Monetary penalties issued to Spanish telecoms over failure to protect consumers from sim swapping

Last year the Spanish DPA tackled sim swapping cases and issued monetary penalties to four telecoms for failure to adequately protect the confidential information of consumers, resulting in loss of service to consumers, but also leaving them victims or potential victims of bank fraud. Four decisions have now been posted on the EDPB website. The links will take you to an English summary of each case. As you can see below, there was a large range in the monetary penalties.

Spanish SA imposes a fine on Vodafone España, for a loss of confidentiality related to mobile phone sim card duplicate and a lack of accountability:

Decision:  Imposition of a fine of 3.940.000’00 euros for the violation. The penalty also included a fine for a second finding that they had not implemented an effective GDPR compliance and management model to avoid the risk of identity theft.

Spanish SA imposes a fine on Orange Espagne, for a loss of confidentiality related to mobile phone sim card duplicate:

Decision:  Imposition of a fine of 700,000 euros

Spanish SA imposes a fine on Xfera Móviles, for a loss of confidentiality related to mobile phone sim card duplicate:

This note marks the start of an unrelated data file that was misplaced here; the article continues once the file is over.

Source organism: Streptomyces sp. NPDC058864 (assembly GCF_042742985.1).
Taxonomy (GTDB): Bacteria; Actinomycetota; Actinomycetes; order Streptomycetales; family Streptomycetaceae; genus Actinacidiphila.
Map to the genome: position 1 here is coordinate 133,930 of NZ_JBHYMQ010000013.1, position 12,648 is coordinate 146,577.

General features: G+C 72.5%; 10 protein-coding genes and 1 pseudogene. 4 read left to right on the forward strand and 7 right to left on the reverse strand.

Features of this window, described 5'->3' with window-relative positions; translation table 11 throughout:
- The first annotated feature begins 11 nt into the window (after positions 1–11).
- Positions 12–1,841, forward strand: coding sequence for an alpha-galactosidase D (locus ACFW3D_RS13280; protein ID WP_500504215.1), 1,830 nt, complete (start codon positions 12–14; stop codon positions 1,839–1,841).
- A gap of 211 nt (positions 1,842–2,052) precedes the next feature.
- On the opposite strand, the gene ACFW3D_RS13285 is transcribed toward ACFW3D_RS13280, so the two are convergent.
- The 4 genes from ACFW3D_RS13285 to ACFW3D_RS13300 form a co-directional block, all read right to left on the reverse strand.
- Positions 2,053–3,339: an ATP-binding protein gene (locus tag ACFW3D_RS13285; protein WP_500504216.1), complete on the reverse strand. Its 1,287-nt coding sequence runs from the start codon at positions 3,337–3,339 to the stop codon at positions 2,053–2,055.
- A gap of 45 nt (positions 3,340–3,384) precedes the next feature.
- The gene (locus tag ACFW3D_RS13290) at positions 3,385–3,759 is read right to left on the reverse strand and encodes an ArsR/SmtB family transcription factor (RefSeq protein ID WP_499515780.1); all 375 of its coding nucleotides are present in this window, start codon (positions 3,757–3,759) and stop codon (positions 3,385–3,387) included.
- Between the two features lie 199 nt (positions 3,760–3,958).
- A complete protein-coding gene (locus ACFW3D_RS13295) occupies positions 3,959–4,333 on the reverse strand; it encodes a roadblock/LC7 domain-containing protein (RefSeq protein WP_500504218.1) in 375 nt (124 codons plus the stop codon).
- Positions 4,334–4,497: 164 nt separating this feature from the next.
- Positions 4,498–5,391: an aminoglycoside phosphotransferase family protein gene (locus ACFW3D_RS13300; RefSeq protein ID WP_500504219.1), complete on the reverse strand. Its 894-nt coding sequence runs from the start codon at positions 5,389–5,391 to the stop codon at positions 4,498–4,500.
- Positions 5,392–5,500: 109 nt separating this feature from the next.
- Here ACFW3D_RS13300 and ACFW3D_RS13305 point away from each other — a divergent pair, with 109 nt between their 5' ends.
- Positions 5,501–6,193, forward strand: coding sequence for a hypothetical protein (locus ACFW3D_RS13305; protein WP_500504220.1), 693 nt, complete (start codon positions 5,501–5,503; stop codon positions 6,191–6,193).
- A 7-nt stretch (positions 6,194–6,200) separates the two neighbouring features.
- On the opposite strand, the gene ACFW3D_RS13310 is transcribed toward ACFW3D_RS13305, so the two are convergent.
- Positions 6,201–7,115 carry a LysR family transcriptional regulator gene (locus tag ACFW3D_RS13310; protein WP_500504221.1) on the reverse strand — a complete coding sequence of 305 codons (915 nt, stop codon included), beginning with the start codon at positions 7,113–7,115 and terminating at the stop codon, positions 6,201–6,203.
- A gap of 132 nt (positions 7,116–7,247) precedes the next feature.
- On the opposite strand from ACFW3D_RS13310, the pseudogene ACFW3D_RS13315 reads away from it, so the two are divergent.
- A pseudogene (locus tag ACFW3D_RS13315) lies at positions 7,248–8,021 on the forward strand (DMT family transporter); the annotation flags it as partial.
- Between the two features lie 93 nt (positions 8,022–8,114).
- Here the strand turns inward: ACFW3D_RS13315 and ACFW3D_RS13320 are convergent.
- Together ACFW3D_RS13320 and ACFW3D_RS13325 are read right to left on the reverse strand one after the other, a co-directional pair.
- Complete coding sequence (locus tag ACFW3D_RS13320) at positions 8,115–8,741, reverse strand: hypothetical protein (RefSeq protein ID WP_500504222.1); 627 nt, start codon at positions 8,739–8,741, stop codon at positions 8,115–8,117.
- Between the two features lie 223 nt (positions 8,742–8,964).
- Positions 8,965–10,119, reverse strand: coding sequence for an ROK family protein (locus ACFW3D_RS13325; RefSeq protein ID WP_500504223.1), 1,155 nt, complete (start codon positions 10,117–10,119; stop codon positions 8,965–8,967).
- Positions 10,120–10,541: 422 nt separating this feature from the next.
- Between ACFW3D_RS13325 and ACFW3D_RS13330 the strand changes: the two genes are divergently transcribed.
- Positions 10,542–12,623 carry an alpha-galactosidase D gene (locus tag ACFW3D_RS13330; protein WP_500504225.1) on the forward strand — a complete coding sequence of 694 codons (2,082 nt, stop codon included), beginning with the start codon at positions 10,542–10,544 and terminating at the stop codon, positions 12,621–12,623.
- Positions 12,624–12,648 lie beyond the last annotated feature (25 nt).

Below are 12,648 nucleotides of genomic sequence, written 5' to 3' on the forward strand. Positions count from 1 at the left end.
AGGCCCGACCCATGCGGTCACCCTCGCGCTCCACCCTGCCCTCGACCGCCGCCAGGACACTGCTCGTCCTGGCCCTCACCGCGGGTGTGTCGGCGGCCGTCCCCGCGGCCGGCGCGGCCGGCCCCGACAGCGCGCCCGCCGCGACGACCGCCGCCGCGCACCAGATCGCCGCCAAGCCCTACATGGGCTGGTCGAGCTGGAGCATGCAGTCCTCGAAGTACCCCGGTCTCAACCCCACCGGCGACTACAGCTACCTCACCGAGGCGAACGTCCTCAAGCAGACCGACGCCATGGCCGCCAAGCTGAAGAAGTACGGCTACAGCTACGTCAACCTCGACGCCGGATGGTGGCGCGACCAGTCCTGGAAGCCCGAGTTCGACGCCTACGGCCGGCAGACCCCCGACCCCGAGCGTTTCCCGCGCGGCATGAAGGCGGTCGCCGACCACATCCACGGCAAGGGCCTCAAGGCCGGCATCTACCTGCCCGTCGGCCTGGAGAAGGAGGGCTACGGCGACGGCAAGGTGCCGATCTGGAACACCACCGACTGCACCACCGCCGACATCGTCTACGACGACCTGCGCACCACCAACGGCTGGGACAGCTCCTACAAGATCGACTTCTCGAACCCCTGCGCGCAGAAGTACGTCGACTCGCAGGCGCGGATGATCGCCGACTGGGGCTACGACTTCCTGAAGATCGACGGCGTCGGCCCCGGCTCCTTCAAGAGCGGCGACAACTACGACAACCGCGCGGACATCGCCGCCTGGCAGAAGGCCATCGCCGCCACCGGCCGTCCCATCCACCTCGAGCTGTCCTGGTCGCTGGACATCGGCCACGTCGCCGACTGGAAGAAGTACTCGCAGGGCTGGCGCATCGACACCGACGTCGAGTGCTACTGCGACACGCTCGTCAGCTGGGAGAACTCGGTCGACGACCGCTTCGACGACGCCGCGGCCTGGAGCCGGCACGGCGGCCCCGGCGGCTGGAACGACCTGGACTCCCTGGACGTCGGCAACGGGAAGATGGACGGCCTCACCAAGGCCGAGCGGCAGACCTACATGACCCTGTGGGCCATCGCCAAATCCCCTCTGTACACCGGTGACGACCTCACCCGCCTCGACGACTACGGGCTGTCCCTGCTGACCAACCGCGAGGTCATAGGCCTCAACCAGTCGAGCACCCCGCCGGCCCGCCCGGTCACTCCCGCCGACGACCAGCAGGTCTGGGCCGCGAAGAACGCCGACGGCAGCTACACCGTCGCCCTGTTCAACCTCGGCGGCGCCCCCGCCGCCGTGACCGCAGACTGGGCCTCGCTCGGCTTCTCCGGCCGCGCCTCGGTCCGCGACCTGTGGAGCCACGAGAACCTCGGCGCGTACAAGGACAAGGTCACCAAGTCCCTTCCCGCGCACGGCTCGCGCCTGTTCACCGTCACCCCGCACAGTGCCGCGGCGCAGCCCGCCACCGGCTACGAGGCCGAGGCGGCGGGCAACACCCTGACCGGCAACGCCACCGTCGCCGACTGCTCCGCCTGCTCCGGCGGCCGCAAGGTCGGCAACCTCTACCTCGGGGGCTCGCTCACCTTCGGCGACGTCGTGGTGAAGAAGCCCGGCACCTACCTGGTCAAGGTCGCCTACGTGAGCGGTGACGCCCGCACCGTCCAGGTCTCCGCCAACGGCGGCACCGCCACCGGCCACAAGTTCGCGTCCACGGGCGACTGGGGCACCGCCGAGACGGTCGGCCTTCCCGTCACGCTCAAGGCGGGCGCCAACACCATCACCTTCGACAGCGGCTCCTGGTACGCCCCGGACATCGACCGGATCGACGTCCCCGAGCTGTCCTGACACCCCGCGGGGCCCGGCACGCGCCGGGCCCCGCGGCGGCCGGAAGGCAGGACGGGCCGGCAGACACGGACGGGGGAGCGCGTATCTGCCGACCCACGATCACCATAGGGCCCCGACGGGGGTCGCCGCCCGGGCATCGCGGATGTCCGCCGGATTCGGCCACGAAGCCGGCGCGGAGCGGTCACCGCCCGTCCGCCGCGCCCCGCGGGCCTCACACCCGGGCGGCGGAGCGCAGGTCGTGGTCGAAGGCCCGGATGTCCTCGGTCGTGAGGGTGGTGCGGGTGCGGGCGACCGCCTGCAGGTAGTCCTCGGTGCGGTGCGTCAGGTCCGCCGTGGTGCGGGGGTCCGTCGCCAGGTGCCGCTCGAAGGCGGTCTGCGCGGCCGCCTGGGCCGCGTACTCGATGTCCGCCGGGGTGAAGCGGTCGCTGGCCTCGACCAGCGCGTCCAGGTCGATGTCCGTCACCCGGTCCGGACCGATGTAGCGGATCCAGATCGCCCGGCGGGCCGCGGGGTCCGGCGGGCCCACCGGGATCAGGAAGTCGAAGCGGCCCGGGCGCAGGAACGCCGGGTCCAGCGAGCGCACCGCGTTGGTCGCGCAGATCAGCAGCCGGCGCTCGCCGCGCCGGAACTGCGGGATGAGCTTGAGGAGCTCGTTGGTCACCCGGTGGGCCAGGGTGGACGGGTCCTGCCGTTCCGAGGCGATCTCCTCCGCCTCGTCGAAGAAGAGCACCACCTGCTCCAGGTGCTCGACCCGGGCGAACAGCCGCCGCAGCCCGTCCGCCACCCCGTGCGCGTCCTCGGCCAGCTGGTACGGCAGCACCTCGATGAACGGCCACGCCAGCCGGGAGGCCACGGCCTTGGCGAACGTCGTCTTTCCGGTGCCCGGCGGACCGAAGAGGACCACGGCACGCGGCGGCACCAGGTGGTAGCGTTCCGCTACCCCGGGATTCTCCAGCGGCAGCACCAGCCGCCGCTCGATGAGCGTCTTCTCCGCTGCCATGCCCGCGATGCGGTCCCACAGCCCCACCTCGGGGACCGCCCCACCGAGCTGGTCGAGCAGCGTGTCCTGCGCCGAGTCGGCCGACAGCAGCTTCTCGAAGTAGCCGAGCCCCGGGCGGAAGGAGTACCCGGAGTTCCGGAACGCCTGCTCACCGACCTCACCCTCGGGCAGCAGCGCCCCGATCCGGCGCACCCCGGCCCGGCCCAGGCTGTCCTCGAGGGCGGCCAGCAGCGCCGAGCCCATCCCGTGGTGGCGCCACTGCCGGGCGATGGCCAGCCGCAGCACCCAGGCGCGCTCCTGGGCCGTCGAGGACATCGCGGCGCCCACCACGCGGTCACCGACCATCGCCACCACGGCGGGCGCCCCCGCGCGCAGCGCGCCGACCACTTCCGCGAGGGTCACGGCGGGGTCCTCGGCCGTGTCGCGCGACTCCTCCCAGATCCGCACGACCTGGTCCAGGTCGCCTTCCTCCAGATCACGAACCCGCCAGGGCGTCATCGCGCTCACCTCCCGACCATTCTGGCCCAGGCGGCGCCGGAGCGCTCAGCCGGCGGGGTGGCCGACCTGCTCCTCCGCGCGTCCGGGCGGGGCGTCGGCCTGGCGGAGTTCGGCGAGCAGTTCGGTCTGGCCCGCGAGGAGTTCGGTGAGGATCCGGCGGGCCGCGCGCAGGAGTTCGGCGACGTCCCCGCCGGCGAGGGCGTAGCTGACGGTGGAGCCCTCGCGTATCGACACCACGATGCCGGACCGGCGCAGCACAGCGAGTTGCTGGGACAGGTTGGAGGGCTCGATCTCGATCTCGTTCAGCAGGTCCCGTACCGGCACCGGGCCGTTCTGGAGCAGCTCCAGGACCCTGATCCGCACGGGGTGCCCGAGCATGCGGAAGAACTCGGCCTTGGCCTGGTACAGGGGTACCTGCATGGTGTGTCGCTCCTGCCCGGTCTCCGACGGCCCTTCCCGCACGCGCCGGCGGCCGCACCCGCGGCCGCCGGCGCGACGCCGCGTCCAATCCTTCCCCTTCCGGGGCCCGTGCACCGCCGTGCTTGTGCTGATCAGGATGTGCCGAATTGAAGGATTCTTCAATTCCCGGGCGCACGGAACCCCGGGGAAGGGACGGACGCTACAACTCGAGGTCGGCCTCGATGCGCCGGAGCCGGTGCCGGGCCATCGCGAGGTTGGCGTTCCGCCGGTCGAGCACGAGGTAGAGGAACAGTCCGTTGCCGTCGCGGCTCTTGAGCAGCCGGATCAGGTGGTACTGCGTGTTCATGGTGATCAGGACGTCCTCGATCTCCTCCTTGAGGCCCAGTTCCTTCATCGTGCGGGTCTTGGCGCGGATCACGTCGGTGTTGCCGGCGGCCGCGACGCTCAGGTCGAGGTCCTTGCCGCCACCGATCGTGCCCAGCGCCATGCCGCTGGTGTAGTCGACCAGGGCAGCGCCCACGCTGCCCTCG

Decision:  Imposition of a fine of 200,000 euros

Spanish SA imposes a fine on Orange España Virtual, for a loss of confidentiality related to mobile phone sim card duplicate:

Decision:  Imposition of a fine of 70.000 euros

Meanwhile, in the U.S……

Last year, the FCC proposed rulemaking to address sim swapping, after more than one and a half years of everyone saying that something needed to be done. The big telecoms responded with statements explaining what they were already doing and suggesting that any new regulations might hinder those efforts.

Has any U.S. regulator ever fined a telecom for failure to prevent sim swapping or for harm that occurred to consumers? Or is it the situation that we still have no regulations or laws and no real consequences for telecoms that fail to protect consumers from this?

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